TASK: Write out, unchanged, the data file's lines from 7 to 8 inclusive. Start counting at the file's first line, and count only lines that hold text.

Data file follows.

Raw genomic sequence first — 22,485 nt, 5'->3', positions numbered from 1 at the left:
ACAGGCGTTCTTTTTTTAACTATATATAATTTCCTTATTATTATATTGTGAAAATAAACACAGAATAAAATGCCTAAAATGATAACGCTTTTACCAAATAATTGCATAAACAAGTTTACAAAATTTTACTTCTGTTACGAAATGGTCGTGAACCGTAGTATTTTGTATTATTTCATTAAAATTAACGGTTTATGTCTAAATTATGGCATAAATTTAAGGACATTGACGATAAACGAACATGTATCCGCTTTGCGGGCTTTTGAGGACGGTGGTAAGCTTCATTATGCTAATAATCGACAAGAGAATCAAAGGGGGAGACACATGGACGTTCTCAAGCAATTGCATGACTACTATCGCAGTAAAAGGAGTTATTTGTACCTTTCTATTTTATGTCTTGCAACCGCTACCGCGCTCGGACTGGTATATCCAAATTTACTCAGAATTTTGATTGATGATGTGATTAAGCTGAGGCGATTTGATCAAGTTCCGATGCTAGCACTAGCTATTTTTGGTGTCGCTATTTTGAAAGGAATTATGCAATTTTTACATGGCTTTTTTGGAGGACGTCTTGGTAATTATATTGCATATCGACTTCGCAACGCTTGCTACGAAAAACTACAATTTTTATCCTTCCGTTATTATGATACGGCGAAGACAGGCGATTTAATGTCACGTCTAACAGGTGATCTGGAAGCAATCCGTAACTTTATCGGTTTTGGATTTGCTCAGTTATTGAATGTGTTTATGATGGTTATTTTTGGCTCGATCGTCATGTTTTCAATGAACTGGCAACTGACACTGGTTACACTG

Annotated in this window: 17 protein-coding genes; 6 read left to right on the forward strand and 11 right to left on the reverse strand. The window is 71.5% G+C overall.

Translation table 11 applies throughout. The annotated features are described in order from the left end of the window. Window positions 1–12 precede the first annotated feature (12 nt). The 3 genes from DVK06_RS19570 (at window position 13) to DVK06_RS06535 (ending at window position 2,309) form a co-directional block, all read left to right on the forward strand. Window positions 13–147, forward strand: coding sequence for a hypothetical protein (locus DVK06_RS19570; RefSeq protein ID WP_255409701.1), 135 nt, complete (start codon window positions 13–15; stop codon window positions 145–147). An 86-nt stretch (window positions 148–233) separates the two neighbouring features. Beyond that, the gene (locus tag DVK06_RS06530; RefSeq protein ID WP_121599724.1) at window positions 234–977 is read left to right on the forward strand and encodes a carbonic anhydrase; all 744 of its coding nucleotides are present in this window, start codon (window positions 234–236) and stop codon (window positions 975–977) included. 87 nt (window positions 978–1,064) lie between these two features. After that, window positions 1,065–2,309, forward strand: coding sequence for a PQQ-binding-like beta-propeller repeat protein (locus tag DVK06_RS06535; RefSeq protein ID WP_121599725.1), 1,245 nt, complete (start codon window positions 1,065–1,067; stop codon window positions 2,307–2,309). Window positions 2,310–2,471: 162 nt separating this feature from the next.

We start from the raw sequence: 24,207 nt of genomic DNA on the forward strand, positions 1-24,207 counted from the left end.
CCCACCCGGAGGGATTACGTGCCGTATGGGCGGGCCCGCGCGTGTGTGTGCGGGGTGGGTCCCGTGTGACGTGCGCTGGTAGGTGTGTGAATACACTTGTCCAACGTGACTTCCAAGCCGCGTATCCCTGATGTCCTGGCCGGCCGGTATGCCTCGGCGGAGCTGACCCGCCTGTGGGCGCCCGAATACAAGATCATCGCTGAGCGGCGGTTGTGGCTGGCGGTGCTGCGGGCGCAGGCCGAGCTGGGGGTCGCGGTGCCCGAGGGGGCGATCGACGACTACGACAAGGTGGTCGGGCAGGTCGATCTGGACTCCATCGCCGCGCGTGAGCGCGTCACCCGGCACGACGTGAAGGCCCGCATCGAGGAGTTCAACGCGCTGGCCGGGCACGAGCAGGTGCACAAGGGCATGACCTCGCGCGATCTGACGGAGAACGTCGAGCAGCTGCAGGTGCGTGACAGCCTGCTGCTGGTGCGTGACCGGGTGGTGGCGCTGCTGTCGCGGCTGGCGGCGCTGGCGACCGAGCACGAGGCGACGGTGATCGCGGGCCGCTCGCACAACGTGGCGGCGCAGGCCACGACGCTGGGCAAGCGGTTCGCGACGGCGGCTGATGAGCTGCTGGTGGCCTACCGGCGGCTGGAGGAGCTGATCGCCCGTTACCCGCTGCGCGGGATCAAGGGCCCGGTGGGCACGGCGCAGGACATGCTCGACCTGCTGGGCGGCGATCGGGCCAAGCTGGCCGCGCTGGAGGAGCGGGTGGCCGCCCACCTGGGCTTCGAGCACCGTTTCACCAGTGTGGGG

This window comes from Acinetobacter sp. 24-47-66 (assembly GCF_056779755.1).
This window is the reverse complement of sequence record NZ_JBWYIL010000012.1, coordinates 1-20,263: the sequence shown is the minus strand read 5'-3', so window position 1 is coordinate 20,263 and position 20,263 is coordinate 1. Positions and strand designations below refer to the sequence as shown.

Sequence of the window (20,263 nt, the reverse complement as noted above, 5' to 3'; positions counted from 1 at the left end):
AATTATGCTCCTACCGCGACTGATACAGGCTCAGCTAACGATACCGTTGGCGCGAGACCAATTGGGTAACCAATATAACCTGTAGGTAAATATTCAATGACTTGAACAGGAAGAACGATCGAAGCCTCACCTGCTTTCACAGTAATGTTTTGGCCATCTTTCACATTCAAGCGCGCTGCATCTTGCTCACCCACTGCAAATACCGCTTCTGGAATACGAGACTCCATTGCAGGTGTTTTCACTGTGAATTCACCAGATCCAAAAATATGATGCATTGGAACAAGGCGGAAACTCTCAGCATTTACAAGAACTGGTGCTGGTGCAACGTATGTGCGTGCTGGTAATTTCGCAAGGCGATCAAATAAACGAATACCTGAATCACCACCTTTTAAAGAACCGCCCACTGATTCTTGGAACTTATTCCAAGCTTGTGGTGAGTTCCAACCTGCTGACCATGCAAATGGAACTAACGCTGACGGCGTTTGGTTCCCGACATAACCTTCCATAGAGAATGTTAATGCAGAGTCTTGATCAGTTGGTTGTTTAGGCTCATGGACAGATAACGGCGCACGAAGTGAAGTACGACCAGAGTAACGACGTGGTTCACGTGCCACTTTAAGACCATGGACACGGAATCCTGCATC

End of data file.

This window comes from Acinetobacter sp. 24-47-66 (assembly GCF_056779755.1).
This window is the reverse complement of sequence record NZ_JBWYIL010000012.1, coordinates 1-20,263: the sequence shown is the minus strand read 5'-3', so window position 1 is coordinate 20,263 and position 20,263 is coordinate 1. Positions and strand designations below refer to the sequence as shown.